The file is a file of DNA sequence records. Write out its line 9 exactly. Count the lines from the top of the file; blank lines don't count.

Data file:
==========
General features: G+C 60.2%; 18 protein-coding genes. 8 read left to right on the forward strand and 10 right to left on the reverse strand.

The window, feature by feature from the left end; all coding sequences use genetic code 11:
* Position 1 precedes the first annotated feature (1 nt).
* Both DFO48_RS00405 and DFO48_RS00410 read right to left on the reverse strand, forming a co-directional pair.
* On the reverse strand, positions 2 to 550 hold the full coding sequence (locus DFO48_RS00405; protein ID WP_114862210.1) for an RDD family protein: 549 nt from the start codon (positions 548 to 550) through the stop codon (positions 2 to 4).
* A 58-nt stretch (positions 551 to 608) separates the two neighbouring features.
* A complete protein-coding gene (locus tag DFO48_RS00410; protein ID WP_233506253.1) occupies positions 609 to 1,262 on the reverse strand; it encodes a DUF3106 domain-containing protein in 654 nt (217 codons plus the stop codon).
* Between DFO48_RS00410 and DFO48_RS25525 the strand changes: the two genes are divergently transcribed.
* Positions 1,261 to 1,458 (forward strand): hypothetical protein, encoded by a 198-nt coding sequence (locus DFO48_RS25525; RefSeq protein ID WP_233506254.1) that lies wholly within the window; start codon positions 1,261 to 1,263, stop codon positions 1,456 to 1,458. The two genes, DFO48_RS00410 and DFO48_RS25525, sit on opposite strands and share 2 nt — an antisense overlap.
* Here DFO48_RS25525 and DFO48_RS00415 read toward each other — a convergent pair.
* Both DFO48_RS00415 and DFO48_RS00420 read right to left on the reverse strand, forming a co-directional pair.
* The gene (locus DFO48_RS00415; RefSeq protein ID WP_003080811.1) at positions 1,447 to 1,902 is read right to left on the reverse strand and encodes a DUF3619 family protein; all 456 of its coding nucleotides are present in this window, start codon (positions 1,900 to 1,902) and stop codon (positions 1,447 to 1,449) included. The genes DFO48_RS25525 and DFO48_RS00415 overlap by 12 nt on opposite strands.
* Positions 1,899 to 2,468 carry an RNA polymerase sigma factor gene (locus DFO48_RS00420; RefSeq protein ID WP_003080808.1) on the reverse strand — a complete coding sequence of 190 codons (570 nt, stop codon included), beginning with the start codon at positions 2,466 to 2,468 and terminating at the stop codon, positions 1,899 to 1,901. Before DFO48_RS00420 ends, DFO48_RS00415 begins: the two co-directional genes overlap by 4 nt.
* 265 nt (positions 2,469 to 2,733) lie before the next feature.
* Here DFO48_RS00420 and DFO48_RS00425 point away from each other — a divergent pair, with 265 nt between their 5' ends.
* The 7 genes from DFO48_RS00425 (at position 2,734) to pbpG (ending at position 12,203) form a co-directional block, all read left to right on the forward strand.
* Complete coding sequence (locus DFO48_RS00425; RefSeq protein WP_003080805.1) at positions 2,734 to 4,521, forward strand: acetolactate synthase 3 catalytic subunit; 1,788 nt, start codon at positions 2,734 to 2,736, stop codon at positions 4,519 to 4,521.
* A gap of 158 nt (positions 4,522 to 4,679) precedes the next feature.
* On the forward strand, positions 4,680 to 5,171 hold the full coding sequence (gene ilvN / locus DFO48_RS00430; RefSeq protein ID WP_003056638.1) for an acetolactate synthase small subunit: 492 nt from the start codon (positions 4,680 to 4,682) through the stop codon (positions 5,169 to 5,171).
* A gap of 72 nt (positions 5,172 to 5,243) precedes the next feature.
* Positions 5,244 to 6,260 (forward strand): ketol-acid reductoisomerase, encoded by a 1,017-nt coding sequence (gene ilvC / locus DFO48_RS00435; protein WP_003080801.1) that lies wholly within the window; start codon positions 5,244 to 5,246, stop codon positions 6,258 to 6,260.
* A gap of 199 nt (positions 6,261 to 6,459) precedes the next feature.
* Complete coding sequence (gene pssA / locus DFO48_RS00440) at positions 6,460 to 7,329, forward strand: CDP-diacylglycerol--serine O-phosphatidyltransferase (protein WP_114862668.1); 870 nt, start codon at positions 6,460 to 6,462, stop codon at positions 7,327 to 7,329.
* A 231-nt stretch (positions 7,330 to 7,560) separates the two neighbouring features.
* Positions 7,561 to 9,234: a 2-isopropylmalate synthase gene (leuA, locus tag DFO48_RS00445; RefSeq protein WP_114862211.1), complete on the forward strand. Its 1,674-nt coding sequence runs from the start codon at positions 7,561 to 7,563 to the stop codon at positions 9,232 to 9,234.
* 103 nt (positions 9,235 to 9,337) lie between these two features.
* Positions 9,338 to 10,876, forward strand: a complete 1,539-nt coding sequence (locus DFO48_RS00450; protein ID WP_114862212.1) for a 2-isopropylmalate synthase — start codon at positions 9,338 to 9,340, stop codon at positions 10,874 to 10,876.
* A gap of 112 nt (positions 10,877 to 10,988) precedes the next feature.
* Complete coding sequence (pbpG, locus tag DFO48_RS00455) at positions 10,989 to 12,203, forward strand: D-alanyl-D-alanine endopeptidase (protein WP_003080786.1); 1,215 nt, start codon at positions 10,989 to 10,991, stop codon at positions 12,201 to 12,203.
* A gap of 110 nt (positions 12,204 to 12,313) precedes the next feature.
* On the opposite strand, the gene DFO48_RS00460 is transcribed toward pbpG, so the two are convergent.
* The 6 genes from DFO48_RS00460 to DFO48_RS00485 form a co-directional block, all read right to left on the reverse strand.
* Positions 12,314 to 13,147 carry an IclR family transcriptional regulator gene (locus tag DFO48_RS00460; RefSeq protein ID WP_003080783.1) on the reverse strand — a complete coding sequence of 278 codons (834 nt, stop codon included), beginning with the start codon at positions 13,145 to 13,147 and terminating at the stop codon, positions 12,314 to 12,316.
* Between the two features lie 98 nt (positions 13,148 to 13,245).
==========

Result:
* Positions 1,261 to 1,458 (forward strand): hypothetical protein, encoded by a 198-nt coding sequence (locus DFO48_RS25525; RefSeq protein ID WP_233506254.1) that lies wholly within the window; start codon positions 1,261 to 1,263, stop codon positions 1,456 to 1,458. The two genes, DFO48_RS00410 and DFO48_RS25525, sit on opposite strands and share 2 nt — an antisense overlap.